Emmaus Procession unites Quad Cities in a powerful bi-state witness to the Eucharist
By Anne Marie Amacher, courtesy of The Catholic Messenger
As the gathering sang out “Alleluia,” the sun shone intensely through the stained glass windows, filtering rainbows throughout Sacred Heart Church in Moline. The Oct. 7 Mass drew a standing-room-only crowd of Catholics from the Diocese of Peoria and the Diocese of Davenport.
The liturgy preceded an Emmaus Procession from Sacred Heart to St. Mary Church in Moline and across the Mississippi River to Our Lady of Lourdes Church in Bettendorf, Iowa.
Father Mark DeSutter, pastor of Sacred Heart Parish, welcomed the group to celebrate the Feast of Our Lady of the Rosary and the procession’s start. He read a letter from Bishop Louis Tylka, who could not be present because of the unexpected death of a fellow bishop and friend — Auxiliary Bishop Kevin M. Birmingham, 51, of Chicago — whose funeral Mass he attended.
Father DeSutter was the principal celebrant of the Mass in Moline. In his homily, he focused on the dismissal rite, which calls the faithful to “Go and announce the Gospel of the Lord.”
“Our lives point to the Eucharist,” he said. “Our lives flow out of the Mass.”
TAKING THE MASS TO STREETS
To illustrate his point, he told the story of a priest he met — Father Ralph Beiting of the Diocese of Lexington, Kentucky, who served in the Appalachian region. Catholic bigotry was a challenge in the area he chose to serve.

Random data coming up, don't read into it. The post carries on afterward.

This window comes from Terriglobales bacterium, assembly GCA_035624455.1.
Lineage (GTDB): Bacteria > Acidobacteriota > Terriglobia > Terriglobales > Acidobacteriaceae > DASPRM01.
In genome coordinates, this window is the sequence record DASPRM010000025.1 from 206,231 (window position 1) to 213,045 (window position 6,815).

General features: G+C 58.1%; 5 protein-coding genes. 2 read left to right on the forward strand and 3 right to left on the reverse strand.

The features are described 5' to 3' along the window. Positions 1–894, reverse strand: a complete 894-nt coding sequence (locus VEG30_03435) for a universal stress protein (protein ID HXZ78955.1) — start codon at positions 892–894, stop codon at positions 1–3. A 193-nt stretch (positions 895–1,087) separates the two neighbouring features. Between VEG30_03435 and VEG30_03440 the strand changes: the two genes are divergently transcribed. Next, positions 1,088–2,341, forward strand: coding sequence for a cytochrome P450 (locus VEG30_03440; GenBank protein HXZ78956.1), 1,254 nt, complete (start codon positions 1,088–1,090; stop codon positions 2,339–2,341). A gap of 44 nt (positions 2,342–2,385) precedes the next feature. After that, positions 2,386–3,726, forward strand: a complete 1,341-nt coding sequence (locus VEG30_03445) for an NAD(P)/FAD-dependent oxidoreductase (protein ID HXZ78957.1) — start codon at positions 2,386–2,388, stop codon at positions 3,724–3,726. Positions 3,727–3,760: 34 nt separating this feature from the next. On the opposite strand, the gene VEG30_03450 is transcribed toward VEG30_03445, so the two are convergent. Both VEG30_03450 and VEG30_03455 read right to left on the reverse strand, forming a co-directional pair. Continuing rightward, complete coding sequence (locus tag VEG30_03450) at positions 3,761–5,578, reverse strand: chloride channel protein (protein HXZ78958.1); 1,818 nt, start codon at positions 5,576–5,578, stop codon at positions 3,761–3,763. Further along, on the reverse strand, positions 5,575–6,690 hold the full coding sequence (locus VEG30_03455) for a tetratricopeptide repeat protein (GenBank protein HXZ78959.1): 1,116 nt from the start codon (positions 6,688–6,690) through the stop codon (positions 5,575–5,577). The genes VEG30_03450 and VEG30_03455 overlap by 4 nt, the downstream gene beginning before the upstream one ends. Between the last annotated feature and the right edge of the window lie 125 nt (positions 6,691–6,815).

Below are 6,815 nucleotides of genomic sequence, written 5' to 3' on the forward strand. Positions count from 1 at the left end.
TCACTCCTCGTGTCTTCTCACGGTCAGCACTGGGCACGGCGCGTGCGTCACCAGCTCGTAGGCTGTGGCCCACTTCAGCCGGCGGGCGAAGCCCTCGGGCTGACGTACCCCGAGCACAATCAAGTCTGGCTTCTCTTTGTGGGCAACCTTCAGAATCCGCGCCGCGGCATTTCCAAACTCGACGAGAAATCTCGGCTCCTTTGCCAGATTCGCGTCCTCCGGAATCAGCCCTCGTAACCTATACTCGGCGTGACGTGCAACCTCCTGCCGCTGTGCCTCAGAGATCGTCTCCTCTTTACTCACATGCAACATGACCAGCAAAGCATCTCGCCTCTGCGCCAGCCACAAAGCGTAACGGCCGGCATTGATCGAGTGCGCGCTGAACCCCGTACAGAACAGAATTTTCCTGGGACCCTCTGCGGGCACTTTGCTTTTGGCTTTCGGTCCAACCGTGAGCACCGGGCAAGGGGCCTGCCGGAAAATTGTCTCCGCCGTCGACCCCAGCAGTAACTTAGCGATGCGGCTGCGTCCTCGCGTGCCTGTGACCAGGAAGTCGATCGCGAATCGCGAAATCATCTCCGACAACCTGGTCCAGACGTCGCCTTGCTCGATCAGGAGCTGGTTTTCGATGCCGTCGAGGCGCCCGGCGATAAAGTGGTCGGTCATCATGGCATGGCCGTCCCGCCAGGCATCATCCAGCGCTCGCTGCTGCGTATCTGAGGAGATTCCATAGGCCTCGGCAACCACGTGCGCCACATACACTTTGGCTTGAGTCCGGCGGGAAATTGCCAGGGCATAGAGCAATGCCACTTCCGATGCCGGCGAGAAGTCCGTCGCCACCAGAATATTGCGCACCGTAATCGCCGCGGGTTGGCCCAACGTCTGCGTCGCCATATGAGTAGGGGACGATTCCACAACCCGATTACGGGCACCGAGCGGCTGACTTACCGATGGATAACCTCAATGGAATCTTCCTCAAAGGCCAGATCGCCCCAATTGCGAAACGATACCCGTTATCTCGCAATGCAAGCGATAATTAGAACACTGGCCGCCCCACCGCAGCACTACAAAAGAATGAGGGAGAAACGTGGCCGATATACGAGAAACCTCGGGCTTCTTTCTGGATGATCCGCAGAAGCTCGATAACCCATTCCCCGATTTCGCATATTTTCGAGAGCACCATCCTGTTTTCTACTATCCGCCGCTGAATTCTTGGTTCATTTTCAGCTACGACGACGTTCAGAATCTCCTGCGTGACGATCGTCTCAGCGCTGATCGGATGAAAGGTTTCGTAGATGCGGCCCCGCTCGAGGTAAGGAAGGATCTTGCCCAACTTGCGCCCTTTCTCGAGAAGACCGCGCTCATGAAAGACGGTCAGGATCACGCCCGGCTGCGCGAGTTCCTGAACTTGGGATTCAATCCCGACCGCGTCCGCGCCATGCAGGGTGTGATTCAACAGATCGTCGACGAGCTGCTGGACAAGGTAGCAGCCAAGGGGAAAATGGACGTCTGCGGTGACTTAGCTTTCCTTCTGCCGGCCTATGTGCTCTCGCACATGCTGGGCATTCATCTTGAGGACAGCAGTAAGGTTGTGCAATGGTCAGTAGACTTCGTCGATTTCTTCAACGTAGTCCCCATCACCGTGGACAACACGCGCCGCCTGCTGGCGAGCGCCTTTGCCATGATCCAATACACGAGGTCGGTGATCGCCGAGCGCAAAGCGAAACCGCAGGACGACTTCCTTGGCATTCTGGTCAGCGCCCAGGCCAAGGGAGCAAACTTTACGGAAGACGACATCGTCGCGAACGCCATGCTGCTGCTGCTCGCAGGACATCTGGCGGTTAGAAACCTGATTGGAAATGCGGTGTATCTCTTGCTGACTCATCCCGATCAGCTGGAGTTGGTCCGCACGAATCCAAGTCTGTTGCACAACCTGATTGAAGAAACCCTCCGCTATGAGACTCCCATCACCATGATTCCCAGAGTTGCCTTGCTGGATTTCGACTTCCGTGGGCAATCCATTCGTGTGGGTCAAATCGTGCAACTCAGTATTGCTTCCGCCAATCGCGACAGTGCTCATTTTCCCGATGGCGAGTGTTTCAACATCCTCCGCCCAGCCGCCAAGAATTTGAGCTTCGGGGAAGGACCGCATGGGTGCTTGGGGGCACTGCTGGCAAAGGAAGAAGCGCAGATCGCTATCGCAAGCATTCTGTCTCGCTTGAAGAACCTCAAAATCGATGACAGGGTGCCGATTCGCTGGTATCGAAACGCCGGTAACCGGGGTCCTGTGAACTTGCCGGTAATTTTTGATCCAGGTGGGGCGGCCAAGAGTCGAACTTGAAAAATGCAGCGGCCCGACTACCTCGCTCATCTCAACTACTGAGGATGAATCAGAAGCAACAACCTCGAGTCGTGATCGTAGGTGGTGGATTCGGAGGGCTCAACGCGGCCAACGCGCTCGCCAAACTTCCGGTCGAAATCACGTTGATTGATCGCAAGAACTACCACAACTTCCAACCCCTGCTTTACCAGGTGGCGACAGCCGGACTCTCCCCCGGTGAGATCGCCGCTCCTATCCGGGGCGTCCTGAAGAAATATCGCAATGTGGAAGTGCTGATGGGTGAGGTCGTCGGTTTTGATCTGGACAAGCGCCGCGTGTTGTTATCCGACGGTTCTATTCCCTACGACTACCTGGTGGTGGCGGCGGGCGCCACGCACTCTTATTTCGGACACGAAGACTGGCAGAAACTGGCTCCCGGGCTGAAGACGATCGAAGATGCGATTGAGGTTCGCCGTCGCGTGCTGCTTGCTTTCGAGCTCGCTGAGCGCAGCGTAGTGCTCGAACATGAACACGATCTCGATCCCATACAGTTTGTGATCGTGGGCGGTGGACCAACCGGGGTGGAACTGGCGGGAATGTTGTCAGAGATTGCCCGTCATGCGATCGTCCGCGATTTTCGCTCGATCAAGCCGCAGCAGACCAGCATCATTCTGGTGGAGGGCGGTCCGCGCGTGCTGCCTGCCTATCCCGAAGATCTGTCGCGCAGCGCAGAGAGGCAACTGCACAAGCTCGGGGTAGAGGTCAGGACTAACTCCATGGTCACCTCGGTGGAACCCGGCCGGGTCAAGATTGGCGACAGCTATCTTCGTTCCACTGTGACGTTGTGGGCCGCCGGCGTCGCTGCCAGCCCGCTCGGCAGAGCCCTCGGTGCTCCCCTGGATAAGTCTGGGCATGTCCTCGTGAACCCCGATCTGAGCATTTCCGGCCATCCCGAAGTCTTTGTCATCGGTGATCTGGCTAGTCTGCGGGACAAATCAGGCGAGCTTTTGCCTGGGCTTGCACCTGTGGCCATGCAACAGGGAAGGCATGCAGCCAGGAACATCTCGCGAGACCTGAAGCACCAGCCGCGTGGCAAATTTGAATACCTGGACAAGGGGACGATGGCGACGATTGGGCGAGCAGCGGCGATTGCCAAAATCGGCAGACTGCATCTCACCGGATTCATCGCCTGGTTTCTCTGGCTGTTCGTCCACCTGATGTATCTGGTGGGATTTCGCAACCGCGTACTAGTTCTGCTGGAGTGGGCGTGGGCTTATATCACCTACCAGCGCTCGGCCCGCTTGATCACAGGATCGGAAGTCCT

Undaunted, Father Beiting shared Christ with others by feeding the hungry, working for decent housing, starting schools and summer camps. He used the phonebook to call strangers for donations. He drove his pickup truck into town to preach with a portable pulpit and sound system. He asked business owners if he could plug in his sound system to their electricity. Some obliged but most looked away.
Father Beiting preached to anyone who would listen. “He was admired for his convictions and bravery,” for taking the Mass to the streets to proclaim the Gospel, Father DeSutter said.
The bi-state Emmaus Procession, now in its second year, is an example of evangelization, the priest believes.
During the procession, participants read from Scripture, particularly Luke’s Gospel story of the Road to Emmaus. They prayed the rosary and sang.
As they arrived outside St. Mary Church, a parish choir sang in Spanish. Silence fell over the group as they prayed, following by Scripture readings in Spanish and English.
POWERFUL, BEAUTIFUL, UNIFYING
The group processed through downtown Moline and across the Interstate 74 Bridge to Lourdes in Bettendorf. There, Father Jason Crossen, the pastor, led the gathering inside for Benediction. Afterward, the Lourdes Knights of Columbus offered a lunch to benefit the future St. Joan of Arc Catholic School.
Taryn Watkins, the procession’s organizer from West Peoria, estimated 500 people participated in the Mass and/or procession. Some people joined at different stops along the way.
“It was powerful,” said Watkins. “To cross the I-74 bridge and see the two cities was amazing. It was great to be with the Lord and see the beauty.”
Hieu Nguyen, youth animator for Holy Family and St. Alphonsus parishes in Davenport, described the event as “amazing and beautiful.” Next year he hopes more youths attend.
Nick Erickson, a participant in the Order of Christian Initiation of Adults (OCIA) at Christ the King Parish in Moline, described the procession as “unifying for all the Quad-City parishes. “We let the whole community know we are here,” he said.
Jerome Reyes of Christ the King said it was a blessing to attend the Mass and procession. “It was a unifying experience.”